Is Your HVAC System Ready for COVID-19?
The spotlight is on indoor air quality as COVID-19 continues to change the way we look at the world outside of our homes. While there is still much to learn about COVID-19, there is strong evidence that it spreads through the air from person to person. Organizations such as the American Society of Heating, Refrigerating, and Air-Conditioning Engineers (ASHRAE) and the Centers for Disease Control and Prevention (CDC) have issued statements and guidelines related to the indoor spread of the disease.
Consumers and employees are demanding a safe environment for shopping, business, schools and entertainment. In order to satisfy these expectations, now is the time to re-evaluate your commercial HVAC system.
Indoor Air Quality and HVAC Systems
Fortunately, there are several emerging technologies that boost the ability of commercial HVAC systems to control airborne pathogens—including the type of coronavirus that causes COVID-19. None of these technologies can be 100 percent effective; however, when properly installed and maintained, they can have a dramatically positive impact on indoor air quality.
The practicality, cost and effectiveness of each of these technologies depends on the size of your building, how the solution is installed and used, the details of your particular HVAC system and other factors. For that reason, it is important to call on the experience and expertise of a professional organization such as CoolSys—the nation’s leading company for HVAC installation and repair.
The CDC recommends that building owners and managers take specific steps to improve indoor air quality and combat the spread of the COVID-19 virus and other airborne pathogens. There are a variety of advancements in HVAC technology that can help to accomplish these recommendations. Click/tap the + icon to learn more.
Please note: These HVAC solutions should not be used as the first line of defense against COVID-19. These technologies are considered secondary environmental controls.
Solutions to Improve Indoor Air Quality
High Air Filtration (MERV and HEPA)
A filter’s ability to capture and hold airborne particles is expressed by its MERV, or Minimum Efficiency Reporting Value. MERV ranges from 1 to 16; the higher the number, the better the filtering. ASHRAE reports that filters with a MERV of 13 or higher are efficient at capturing airborne viruses, and that a MERV of 14 or above is preferred. HEPA (high-efficiency particulate air) filters remove at least 99.97% of airborne particulates, providing even better efficiency than a MERV 16 filter. Upgrading the MERV of your air filters may be a relatively inexpensive solution if you are already using a fairly efficient filter. However, it is important to consult a professional before making these changes. Increased air pressure from the higher-MERV filters can have a detrimental effect on your system if it is not sufficient to handle these filters.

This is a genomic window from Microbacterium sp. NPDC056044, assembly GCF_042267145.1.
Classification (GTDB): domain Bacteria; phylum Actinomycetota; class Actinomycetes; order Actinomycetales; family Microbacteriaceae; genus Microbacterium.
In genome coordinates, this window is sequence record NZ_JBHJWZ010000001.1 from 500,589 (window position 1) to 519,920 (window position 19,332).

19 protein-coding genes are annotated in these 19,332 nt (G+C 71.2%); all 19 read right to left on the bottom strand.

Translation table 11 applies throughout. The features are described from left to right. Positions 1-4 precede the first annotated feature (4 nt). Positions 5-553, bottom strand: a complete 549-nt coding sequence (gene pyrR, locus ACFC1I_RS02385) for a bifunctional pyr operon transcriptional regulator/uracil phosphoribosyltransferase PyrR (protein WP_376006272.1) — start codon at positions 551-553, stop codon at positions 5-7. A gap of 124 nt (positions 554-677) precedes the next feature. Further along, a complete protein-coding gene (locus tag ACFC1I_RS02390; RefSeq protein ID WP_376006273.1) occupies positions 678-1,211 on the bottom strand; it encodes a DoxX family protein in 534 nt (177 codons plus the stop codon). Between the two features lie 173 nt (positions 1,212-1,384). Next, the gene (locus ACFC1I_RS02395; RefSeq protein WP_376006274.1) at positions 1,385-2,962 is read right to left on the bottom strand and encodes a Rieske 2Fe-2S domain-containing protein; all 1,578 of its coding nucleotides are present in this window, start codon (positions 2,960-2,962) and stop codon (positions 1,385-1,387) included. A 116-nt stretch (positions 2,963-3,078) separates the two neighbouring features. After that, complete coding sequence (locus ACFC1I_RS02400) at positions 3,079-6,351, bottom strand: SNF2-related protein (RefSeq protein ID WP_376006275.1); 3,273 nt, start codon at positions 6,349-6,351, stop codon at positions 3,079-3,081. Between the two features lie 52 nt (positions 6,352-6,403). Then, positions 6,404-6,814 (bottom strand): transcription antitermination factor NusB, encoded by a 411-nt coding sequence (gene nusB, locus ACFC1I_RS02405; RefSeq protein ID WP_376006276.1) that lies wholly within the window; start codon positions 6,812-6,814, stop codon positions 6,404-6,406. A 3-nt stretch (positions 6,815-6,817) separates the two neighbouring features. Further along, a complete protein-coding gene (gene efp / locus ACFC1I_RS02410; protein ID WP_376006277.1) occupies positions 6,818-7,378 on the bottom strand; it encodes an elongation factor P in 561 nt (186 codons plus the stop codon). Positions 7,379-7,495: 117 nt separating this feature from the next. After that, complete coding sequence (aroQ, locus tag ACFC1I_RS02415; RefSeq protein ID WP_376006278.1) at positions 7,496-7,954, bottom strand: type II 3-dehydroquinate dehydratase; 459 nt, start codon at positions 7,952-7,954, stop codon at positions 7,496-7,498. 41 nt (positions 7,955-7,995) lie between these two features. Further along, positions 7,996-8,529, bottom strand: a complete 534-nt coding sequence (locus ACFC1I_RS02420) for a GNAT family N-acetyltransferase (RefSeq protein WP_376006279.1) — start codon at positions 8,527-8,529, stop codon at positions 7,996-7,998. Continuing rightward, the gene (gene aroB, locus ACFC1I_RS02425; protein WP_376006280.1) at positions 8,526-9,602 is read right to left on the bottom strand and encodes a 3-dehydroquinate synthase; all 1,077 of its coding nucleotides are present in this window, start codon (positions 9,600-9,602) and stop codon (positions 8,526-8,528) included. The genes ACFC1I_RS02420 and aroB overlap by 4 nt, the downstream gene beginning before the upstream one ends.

Ultraviolet Germicidal Lights (UV-C)
Although all ultraviolet (UV) light can kill or deactivate pathogens, the UV-C wavelength is the most effective. These specialized lights can be placed within or outside of HVAC ductwork to inactivate viruses, bacteria, mold and fungi. In general, the UV-C wavelength is safe for humans, although protection from exposure—especially for the eyes—is necessary. Since UV-C does not physically remove the neutralized pathogens from the air, it must be used in conjunction with a proper filtration system.
High Ventilation (Outdoor Air)
Mixing a higher than normal amount of conditioned outdoor air into recirculated air can improve indoor air quality under certain circumstances. The most common ways to achieve high ventilation are to use an air economizer within the existing HVAC system and/or to add a dedicated outdoor air unit, also known as a make-up air unit. Important considerations in this strategy include the level of allergens and pollutants in the outside air, as well as extremes of temperature and humidity in the area where your building is located.
With this technology, an electronic device creates charged atoms from oxygen molecules. These atoms attach to airborne particulates—such as mold, bacteria, allergens and viruses—deactivate them and make them large enough to be trapped by filters. Air ionization may reduce the need for outdoor air in the overall system, although a trained professional is required to make this determination.
Maintaining optimal temperature and humidity in a conditioned space can often help to minimize growth and spread of airborne pathogens and other contaminants. In fact, according to the American Society for Microbiology, an indoor relative humidity between 40% and 60% may help to limit the spread and survival of the virus that causes COVID-19. Using a humidifier within the HVAC system and/or dehumidifying the air with a re-heat process or other technique can help to achieve and maintain the proper humidity.
Make your facility safer, today!
In today’s world, a safe indoor environment is key to earning the trust of your customers and reliability of your employees. If it’s time to upgrade your commercial HVAC system, CoolSys is here to help. As the nation’s leading HVAC company—with 1,850 trained technicians—you can rely on us to expertly install and service your HVAC system.
It is important to keep in mind that your system was designed specifically for the original scope and intent of its use. Successfully modifying and upgrading equipment requires the expertise and experience our CoolSys technicians can provide. We will help to ensure that your upgrade meets all standards of safety and efficiency, giving you peace of mind in an HVAC system that will serve your needs for years to come.
Contact us today for a quote or to learn more about our services. Multi-location discounts are available.
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